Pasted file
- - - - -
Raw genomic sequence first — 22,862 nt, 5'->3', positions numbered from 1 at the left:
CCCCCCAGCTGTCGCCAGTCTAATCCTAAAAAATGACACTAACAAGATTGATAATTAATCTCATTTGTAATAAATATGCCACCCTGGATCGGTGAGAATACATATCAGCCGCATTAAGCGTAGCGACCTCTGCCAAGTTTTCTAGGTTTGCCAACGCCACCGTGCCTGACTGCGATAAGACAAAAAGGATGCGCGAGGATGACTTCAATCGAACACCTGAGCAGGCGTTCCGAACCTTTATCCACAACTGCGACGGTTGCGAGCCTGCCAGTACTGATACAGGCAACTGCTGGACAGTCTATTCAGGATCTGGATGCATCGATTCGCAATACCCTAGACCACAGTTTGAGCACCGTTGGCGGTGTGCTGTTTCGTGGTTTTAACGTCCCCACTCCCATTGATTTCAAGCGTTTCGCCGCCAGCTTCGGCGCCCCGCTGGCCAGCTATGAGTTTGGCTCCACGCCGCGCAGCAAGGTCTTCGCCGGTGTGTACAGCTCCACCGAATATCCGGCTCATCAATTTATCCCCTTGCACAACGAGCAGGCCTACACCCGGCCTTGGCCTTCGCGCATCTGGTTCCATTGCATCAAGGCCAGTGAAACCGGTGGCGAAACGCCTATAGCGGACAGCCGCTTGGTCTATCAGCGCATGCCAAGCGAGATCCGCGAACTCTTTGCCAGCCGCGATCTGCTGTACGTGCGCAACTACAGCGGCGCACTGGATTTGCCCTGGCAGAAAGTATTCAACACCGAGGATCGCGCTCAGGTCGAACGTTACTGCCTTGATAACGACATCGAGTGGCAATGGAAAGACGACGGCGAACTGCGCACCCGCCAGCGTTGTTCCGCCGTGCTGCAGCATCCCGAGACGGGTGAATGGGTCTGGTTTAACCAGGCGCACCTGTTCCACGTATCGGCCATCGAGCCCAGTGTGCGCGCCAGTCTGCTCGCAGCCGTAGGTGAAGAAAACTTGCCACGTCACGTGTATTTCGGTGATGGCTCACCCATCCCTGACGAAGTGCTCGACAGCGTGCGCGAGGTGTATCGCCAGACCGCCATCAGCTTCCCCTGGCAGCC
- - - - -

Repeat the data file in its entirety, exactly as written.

Raw genomic sequence first — 22,862 nt, 5'->3', positions numbered from 1 at the left:
CCCCCCAGCTGTCGCCAGTCTAATCCTAAAAAATGACACTAACAAGATTGATAATTAATCTCATTTGTAATAAATATGCCACCCTGGATCGGTGAGAATACATATCAGCCGCATTAAGCGTAGCGACCTCTGCCAAGTTTTCTAGGTTTGCCAACGCCACCGTGCCTGACTGCGATAAGACAAAAAGGATGCGCGAGGATGACTTCAATCGAACACCTGAGCAGGCGTTCCGAACCTTTATCCACAACTGCGACGGTTGCGAGCCTGCCAGTACTGATACAGGCAACTGCTGGACAGTCTATTCAGGATCTGGATGCATCGATTCGCAATACCCTAGACCACAGTTTGAGCACCGTTGGCGGTGTGCTGTTTCGTGGTTTTAACGTCCCCACTCCCATTGATTTCAAGCGTTTCGCCGCCAGCTTCGGCGCCCCGCTGGCCAGCTATGAGTTTGGCTCCACGCCGCGCAGCAAGGTCTTCGCCGGTGTGTACAGCTCCACCGAATATCCGGCTCATCAATTTATCCCCTTGCACAACGAGCAGGCCTACACCCGGCCTTGGCCTTCGCGCATCTGGTTCCATTGCATCAAGGCCAGTGAAACCGGTGGCGAAACGCCTATAGCGGACAGCCGCTTGGTCTATCAGCGCATGCCAAGCGAGATCCGCGAACTCTTTGCCAGCCGCGATCTGCTGTACGTGCGCAACTACAGCGGCGCACTGGATTTGCCCTGGCAGAAAGTATTCAACACCGAGGATCGCGCTCAGGTCGAACGTTACTGCCTTGATAACGACATCGAGTGGCAATGGAAAGACGACGGCGAACTGCGCACCCGCCAGCGTTGTTCCGCCGTGCTGCAGCATCCCGAGACGGGTGAATGGGTCTGGTTTAACCAGGCGCACCTGTTCCACGTATCGGCCATCGAGCCCAGTGTGCGCGCCAGTCTGCTCGCAGCCGTAGGTGAAGAAAACTTGCCACGTCACGTGTATTTCGGTGATGGCTCACCCATCCCTGACGAAGTGCTCGACAGCGTGCGCGAGGTGTATCGCCAGACCGCCATCAGCTTCCCCTGGCAGCC